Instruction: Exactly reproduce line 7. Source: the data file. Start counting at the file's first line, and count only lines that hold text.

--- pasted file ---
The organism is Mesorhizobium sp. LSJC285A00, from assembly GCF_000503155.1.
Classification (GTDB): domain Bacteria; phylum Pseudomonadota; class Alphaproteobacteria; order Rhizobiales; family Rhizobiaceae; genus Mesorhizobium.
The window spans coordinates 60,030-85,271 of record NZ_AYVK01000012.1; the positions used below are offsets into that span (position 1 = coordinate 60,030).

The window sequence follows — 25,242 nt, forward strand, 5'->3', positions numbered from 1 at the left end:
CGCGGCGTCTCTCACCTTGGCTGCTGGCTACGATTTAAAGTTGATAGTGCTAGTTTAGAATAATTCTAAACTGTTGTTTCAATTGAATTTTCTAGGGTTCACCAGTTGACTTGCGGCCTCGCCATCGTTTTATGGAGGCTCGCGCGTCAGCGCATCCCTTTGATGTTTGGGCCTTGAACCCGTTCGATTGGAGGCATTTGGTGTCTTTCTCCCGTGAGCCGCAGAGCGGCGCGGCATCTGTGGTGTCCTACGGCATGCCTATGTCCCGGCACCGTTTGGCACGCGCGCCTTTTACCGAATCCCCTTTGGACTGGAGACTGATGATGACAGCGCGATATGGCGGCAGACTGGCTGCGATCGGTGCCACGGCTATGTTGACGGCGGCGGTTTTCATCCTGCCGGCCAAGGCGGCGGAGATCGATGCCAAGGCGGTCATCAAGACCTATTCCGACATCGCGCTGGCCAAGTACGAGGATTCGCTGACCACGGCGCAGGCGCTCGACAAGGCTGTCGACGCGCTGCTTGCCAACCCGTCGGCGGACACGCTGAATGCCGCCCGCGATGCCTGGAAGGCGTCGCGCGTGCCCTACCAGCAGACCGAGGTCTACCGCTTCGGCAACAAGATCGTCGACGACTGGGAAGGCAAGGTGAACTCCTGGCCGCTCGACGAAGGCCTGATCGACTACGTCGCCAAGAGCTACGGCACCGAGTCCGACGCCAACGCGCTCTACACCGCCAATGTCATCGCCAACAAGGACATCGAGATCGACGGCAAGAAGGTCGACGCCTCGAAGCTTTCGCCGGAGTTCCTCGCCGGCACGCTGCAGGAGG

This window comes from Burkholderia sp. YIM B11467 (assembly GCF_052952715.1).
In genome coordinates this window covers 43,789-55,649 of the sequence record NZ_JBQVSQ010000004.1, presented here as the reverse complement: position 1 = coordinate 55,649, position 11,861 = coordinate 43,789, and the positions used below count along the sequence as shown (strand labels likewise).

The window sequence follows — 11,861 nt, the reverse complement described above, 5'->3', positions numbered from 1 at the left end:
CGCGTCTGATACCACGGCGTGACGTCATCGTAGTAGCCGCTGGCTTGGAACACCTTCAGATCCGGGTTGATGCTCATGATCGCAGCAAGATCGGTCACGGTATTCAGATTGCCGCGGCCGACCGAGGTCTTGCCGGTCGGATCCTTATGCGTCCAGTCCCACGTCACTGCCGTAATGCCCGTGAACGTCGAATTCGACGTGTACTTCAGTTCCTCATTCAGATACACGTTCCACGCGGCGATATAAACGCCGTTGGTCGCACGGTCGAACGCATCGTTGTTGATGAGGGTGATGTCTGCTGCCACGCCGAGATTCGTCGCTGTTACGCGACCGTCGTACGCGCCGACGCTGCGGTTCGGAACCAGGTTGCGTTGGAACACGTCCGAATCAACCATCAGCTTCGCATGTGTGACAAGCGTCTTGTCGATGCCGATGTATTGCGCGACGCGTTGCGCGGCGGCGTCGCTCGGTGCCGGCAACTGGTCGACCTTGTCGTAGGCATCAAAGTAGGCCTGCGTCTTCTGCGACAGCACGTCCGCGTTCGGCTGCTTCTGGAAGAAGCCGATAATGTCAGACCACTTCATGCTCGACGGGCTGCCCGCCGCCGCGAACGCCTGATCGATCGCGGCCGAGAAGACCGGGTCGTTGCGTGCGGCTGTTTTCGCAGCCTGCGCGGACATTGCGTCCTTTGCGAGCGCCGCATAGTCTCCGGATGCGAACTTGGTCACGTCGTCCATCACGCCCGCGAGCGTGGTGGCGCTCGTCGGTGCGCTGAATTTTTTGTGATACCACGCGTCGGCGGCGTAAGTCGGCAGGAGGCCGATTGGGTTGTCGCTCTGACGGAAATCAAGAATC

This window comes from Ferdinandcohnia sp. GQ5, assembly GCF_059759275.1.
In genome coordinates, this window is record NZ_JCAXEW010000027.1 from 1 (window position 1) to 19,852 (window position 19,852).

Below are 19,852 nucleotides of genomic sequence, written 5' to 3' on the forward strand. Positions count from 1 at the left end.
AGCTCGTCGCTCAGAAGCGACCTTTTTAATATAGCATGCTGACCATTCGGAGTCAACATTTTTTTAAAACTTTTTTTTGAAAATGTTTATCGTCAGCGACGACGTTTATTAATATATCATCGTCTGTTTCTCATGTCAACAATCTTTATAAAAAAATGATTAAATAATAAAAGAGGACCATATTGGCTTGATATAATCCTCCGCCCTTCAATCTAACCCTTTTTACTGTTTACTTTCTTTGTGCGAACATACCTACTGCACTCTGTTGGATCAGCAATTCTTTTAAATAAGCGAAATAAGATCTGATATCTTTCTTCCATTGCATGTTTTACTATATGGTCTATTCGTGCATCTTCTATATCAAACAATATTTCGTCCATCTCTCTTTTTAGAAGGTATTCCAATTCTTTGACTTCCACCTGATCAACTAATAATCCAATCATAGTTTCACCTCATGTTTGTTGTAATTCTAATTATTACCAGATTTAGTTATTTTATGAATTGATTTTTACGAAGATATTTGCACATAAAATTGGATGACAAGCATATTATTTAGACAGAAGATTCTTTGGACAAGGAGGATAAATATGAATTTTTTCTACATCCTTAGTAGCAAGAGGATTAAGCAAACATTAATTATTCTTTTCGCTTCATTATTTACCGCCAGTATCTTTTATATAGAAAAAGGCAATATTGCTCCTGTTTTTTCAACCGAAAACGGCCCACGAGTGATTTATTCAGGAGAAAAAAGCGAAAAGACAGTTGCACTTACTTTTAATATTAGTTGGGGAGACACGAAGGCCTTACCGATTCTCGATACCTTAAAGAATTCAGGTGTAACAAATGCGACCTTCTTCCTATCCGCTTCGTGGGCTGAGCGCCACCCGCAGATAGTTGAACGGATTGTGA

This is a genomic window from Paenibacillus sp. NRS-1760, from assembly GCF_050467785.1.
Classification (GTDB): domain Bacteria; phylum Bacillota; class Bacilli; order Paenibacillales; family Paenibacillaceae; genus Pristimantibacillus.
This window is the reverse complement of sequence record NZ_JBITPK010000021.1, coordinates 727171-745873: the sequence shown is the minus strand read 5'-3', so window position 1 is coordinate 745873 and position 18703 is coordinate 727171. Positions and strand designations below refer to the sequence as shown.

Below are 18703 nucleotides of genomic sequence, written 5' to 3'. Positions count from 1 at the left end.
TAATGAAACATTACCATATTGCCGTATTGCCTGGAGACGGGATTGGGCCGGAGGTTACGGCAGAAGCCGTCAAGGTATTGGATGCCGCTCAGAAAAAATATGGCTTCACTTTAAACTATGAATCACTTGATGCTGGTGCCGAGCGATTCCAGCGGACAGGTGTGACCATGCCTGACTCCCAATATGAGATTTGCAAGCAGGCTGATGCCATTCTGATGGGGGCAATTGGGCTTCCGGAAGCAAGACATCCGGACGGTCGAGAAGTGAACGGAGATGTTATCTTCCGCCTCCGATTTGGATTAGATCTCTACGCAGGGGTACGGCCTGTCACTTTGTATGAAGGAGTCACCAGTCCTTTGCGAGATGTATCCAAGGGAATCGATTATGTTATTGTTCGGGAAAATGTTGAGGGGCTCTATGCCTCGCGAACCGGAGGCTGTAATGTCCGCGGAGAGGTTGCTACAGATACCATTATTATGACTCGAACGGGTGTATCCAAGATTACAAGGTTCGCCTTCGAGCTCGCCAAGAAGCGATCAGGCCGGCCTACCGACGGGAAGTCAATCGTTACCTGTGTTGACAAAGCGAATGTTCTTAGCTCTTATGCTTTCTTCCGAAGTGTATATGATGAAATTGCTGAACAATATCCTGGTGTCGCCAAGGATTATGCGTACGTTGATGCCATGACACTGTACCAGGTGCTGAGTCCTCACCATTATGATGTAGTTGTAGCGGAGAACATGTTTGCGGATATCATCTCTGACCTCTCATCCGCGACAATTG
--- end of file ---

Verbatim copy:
In genome coordinates this window covers 43,789-55,649 of the sequence record NZ_JBQVSQ010000004.1, presented here as the reverse complement: position 1 = coordinate 55,649, position 11,861 = coordinate 43,789, and the positions used below count along the sequence as shown (strand labels likewise).